Comment (Kelly): I once wrote an article (around 2000) for the local paper in Crestone, CO (in the San Luis Valley) about water conservation and mentioned rainwater harvesting as one way to do this. Little did I know at the time that I was advocating an illegal activity. I nearly got into a lot of trouble when a local resident reported me to both the local water conservation district and the state water agency. It turns out that in certain places in Colorado (it depends on how scarce the water is in the various jurisdictions) rainwater does not belong to the person who owns the land on which it falls...it belongs to the person who holds the historic water rights for that particular watershed. This of course is confusing and inappropriate for true conservation, but is none-the-less the law. At the time that this was happening, the matter was being considered by the State Attorney General's office to try to clarify it, and in general the water authorities were not going around looking for infractions to prosecute. But I was admonished for advocating this illegal activity! I did some further research into this, and found that in some other jurisdiction in Colorado, the owner of an earthship that was set up to harvest rainwater (who happened to be an attorney) argued before the court that his usage was "deminimis," meaning that it was so insignificant that it didn't really matter. This may have been what the Attorney General was evaluating. I don't know if this has been resolved yet.

Q: What kind of roofing material is compatible to rainwater catchment? What do you think of glass roof as rainwater catchment?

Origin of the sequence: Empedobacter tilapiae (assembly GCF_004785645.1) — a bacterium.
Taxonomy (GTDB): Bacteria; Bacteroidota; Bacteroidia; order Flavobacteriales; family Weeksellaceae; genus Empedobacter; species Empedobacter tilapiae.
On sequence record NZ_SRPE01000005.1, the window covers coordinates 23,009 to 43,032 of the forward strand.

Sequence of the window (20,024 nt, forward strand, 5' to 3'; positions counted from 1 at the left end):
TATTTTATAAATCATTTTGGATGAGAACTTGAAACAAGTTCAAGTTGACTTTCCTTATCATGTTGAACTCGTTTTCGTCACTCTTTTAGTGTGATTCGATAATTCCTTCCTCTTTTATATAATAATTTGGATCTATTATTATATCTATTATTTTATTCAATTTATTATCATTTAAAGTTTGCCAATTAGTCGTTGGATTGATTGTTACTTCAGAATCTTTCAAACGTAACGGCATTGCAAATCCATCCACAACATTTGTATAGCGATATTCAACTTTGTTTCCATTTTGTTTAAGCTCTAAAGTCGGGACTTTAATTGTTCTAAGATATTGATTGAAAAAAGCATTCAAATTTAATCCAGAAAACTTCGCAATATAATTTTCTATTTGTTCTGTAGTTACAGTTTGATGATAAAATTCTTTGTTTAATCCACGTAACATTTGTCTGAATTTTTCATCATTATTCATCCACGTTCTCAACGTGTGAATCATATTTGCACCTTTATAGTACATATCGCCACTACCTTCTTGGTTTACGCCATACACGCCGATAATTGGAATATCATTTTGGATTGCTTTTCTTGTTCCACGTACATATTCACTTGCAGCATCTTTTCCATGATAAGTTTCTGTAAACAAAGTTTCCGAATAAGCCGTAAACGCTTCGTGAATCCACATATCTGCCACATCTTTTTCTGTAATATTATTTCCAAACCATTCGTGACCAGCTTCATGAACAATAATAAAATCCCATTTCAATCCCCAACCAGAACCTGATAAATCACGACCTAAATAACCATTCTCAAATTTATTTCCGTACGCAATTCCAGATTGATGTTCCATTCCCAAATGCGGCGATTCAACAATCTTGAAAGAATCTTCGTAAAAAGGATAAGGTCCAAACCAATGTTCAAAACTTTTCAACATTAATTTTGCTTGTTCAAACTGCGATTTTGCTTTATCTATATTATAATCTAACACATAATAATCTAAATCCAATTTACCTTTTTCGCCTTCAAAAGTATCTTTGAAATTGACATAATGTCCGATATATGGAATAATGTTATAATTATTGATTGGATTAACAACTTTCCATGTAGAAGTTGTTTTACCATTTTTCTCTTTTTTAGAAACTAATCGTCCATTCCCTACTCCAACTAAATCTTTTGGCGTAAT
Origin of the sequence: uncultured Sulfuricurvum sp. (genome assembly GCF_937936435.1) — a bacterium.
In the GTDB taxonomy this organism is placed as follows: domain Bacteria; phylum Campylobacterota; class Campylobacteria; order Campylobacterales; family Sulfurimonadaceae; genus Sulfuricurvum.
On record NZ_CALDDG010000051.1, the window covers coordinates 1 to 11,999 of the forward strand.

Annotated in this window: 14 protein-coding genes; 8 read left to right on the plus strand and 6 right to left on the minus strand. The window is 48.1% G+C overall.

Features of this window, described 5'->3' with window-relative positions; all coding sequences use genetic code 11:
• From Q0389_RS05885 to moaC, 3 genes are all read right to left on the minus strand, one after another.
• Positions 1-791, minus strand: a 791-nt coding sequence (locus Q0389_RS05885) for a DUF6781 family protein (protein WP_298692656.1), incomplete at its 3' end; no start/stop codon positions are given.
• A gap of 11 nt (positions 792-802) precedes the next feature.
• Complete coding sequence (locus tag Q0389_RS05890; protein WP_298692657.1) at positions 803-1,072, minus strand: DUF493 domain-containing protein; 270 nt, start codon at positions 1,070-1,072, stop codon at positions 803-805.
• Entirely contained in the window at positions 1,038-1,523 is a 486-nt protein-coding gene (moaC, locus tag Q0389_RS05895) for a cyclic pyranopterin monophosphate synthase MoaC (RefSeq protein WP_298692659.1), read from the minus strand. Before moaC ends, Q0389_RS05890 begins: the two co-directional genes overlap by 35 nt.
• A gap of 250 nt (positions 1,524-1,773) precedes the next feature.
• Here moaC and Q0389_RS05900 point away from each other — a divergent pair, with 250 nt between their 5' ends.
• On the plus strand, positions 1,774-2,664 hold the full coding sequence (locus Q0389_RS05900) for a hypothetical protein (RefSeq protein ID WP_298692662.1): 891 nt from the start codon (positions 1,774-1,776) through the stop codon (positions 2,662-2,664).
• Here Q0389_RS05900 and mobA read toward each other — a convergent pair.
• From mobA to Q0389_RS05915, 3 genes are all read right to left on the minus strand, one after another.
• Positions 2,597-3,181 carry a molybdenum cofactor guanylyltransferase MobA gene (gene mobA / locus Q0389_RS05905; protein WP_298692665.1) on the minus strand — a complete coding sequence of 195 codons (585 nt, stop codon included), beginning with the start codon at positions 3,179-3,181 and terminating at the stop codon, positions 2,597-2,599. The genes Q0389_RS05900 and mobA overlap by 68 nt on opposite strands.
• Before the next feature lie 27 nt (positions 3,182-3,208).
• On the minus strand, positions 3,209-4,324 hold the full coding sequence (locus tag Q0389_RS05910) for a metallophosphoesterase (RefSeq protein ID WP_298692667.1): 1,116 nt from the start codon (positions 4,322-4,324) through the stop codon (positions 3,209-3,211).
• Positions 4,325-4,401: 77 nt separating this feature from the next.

A: Any as long as it is: 1) Impervious; 2) not toxic, which would rule out (for example corrugated asbestos sheet - don't think anyone is still installing this but there's plenty of it around on
old warehouses etc).

Yup glass would be perfect.

There are also various designs around for self-cleaning traps to ensure that
debris is kept out if the water if it's for human use.

Q: I am designing a building combining bamboo and glass. Is it ok to use bamboo roof in some parts but the main catchment will be the glass roof? What do you think of this combination?

A: Don't see why not. The only difficulty I would foresee is rendering bamboo/glass overall watertight. That partly depends how windy the site is I guess....Don't neglect the value of bamboo (in larger bore) split longitudinally in half as guttering, and whole as down pipes.

Q: I read your related comments about safe versus unsafe roofing materials for rainwater catchments. Where we are in the US (the Pacific Northwest, near Seattle) untreated wood shake roofs combined with copper ridge caps and flashing are common. Would the copper render the rainwater unsuitable for drinking and/or use in the vegetable garden?